Operation Costs per Dollar Value Lower for New Homes

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Source: National Association of Home Builders

New NAHB research based on the latest 2019 American Housing Survey (AHS) shows that, on average, homeowners spend around $9,240 per year to operate and maintain a single-family detached home. This includes property taxes, insurance, maintenance and utilities, with property taxes being the costliest component.

Annual operating costs increase consistently with household income, home size and value. When measured as a share of home’s value, annual operating costs average close to 5%, but the rate is smaller for newer homes (3% of the home’s value for homes built after 2010). The regional differences in operating costs are substantial as well, ranging from around $6,270 per year in the East South Central Division to over $13,000 in New England. This effect is primarily connected to taxes.


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The largest component of operating costs are property taxes, accounting for just under $3,700, or 40% of the annual operating costs. Fuels – the second largest component of operating costs – average just over $2,500, or 27% of annual operating costs. Fuels include the costs of electricity, gas, oil or other fuel (wood, coal, kerosene, or other).

Home insurance is the next most expensive item on the operating costs list. On average, homeowners pay just over $1,250 to cover home insurance. In addition, homeowners spend close to $1,000 on maintenance – narrowly defined in the AHS as spending on minor routine repairs that do not include improvements and major repairs. Water and trash collection bills amount to $850, on average.

Not surprisingly, operating costs increase consistently as home size increases. For single family detached (SFD) homes under 1,000 square feet, home owners spend less than $6,600 per year. For homes that are between 1,000 and 1,500 square feet, the annual operating costs rise to over $7,000. For largest single-family detached homes with over 4,000 square feet, the operating costs approach $16,500, on average.

Because larger homes are typically more expensive, it is not surprising that higher-priced homes come with higher annual operating and maintenance costs. Similarly, newer homes have higher square footage and, consequently, have higher annual operating costs. To make the comparison more meaningful, annual operating costs are estimated as a fraction of the home’s value and compared across decades the home was built.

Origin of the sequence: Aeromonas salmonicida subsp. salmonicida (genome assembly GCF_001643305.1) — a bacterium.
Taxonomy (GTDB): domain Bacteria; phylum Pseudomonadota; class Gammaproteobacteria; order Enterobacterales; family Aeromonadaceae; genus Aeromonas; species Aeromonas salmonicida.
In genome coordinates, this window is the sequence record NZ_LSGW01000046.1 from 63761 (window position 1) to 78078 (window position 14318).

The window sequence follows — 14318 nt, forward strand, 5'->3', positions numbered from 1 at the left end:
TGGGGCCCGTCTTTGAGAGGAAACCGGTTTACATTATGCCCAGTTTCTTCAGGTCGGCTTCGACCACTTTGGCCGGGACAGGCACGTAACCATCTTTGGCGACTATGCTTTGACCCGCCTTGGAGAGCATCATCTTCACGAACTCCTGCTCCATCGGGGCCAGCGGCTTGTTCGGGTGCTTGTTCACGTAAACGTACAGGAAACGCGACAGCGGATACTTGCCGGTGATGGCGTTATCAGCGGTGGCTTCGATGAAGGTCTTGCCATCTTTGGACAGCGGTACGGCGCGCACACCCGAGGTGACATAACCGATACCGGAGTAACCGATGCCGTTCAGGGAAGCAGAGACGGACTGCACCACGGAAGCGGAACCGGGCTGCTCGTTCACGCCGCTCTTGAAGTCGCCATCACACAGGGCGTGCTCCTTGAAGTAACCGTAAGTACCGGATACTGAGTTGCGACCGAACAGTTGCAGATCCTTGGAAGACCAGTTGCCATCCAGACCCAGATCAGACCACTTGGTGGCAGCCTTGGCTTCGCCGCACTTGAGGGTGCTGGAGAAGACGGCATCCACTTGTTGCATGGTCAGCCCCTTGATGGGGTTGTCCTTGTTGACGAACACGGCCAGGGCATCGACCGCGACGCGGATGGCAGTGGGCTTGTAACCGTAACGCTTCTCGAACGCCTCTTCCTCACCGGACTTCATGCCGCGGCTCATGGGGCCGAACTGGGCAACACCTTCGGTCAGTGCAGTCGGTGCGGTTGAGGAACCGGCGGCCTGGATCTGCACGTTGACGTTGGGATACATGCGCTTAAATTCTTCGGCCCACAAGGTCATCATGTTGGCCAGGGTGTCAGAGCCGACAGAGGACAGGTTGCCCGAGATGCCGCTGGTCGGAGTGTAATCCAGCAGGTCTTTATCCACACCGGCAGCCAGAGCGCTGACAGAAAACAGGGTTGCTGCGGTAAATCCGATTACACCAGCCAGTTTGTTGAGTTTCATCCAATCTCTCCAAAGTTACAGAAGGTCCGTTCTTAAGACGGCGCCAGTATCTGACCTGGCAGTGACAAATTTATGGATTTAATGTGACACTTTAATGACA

The clearest trend is for operating and maintenance costs to decline per dollar of value as the age of the home declines. On average, annual costs of running a home amount close to 5% of the home’s value. This fraction exceeds 6% for homes built before 1960. As homes get newer, costs per dollar of value tend to decline. Home owners of single-family detached homes built after 2010 spend an equivalent of 3% of the home’s value per year on operating their newer homes.

As illustrated in the chart below, for every cost component, with the exception of property taxes, costs per dollar of value tend to decline as homes become newer. For example, fuels on average cost 2.2% of the home’s value per year for homes built before 1960 but only half of that, 1.1%, for homes built after 2010.

Average Operating Costs as a Percent of Home Value by Year SFD Home was Built

How much homeowners spend on operating and maintaining their homes also depends on where they live. Homeowners in the two Northeast divisions – New England and Mid Atlantic – spend most on running their single-family detached homes – over $13,130 and $12,750 per year, respectively.

The two Northeast divisions register the highest average annual real estate taxes in the nation, approaching $6,000 in New England and $6,500 in Mid Atlantic (see Table 3). They also stand out for having the highest average annual fuel bills, with home owners paying over $3,880 in New England and $3,080 in Mid Atlantic. Homeowners here also spend significantly more on maintenance, averaging $1,230 in New England and $1,200 in Mid Atlantic. As a result, the annual home operating costs in these divisions exceed the national average of $9,240 by far.

Homeowners in the Pacific division, on average, face the most expensive homeowners’ insurance, as well as the highest water and trash bills. They also incur some of the highest property taxes and maintenance expenses in the nation. As a result, a typical homeowner in the Pacific division spends substantially more than the national average to operate and maintain a single-family detached home, with annual costs approaching $11,250.

At the other end of the spectrum is the East South Central division, known for low property taxes. The division also registers the lowest average maintenance, water and trash costs, and the second lowest homeowners’ insurance costs. As a result, home owners in the East South Central spend least to operate and maintain their single-family detached homes – $6,270 per year.

The complete NAHB report is available to the public as a courtesy of Housing Economics Online.